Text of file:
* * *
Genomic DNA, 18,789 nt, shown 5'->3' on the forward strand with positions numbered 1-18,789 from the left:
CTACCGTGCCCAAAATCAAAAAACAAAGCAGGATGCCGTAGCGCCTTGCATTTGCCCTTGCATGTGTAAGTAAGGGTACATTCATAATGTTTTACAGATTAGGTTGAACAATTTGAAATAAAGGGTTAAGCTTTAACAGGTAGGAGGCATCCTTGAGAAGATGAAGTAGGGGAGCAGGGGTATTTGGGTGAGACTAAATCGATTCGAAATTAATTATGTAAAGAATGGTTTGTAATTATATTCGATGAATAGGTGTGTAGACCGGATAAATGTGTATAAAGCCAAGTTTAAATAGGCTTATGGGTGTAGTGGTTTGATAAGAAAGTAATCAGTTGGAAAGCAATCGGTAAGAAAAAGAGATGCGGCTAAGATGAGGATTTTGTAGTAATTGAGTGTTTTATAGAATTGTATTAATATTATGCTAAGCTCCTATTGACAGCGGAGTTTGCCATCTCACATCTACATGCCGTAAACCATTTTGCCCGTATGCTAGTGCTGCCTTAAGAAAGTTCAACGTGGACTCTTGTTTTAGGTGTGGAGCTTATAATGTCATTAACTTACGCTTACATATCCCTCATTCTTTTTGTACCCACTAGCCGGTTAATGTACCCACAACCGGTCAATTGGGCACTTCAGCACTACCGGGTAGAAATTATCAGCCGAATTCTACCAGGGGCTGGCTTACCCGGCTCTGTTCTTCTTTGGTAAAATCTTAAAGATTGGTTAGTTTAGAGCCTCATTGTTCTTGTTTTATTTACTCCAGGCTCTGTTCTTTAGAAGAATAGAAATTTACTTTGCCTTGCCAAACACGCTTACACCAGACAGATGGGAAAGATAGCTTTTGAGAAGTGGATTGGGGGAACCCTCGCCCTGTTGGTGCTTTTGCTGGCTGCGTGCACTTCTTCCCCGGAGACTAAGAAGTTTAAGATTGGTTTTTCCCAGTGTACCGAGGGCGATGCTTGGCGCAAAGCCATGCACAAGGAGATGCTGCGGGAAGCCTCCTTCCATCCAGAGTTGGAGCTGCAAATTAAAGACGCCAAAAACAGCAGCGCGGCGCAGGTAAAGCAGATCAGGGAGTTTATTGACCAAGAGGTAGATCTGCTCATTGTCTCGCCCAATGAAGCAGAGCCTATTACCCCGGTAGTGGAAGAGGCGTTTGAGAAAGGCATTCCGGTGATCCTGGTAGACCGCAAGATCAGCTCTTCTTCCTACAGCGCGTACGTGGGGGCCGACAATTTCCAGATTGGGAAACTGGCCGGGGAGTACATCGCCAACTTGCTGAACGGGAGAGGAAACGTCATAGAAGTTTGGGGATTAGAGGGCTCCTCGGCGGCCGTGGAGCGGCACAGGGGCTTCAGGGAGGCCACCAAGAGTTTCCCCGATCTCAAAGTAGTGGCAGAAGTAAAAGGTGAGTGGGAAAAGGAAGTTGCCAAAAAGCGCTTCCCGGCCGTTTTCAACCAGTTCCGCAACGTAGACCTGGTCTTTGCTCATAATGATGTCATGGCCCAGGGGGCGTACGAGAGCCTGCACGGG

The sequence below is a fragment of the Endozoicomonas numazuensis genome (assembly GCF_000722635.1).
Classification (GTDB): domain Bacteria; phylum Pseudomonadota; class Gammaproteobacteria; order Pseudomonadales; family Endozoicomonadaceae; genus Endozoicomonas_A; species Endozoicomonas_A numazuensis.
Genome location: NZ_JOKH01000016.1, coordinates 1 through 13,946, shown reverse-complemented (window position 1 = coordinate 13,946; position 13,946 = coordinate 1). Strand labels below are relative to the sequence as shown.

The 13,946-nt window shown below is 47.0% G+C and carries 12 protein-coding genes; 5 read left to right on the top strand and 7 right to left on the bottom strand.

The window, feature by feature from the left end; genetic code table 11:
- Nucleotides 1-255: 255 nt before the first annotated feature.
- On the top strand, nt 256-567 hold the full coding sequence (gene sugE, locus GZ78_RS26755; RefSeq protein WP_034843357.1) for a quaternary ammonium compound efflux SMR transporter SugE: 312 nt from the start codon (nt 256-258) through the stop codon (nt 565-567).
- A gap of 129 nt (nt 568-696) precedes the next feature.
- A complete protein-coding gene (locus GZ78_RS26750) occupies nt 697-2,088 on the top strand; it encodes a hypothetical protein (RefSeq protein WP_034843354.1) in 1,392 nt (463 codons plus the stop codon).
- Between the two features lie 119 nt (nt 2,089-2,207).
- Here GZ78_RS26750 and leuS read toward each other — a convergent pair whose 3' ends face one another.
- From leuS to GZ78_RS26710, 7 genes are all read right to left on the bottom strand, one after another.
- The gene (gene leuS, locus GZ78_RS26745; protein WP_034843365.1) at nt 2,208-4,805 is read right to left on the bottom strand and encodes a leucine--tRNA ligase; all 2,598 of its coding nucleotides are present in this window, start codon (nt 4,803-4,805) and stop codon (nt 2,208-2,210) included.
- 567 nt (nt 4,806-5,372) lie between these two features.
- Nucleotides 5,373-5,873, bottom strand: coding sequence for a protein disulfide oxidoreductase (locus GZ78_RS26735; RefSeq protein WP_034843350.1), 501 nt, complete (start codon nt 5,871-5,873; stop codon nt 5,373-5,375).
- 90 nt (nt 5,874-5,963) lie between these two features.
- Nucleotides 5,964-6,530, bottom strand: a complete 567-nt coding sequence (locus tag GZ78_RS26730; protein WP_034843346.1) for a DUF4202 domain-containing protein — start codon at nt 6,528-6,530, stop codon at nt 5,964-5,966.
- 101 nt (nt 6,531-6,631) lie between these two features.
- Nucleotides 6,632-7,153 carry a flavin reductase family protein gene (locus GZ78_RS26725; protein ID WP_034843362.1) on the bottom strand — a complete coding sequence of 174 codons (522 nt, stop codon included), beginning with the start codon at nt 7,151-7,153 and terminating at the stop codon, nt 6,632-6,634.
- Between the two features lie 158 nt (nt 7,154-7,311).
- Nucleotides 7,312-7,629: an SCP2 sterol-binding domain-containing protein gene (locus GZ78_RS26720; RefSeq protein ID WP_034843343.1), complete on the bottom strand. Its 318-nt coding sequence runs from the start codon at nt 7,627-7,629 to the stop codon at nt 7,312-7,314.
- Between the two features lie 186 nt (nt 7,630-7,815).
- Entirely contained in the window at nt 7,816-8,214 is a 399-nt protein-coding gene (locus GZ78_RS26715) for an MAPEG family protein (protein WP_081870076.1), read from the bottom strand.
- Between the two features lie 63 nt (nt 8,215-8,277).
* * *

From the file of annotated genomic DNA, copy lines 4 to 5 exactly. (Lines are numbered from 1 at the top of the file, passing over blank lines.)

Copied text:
Classification (GTDB): domain Bacteria; phylum Pseudomonadota; class Gammaproteobacteria; order Pseudomonadales; family Endozoicomonadaceae; genus Endozoicomonas_A; species Endozoicomonas_A numazuensis.
Genome location: NZ_JOKH01000016.1, coordinates 1 through 13,946, shown reverse-complemented (window position 1 = coordinate 13,946; position 13,946 = coordinate 1). Strand labels below are relative to the sequence as shown.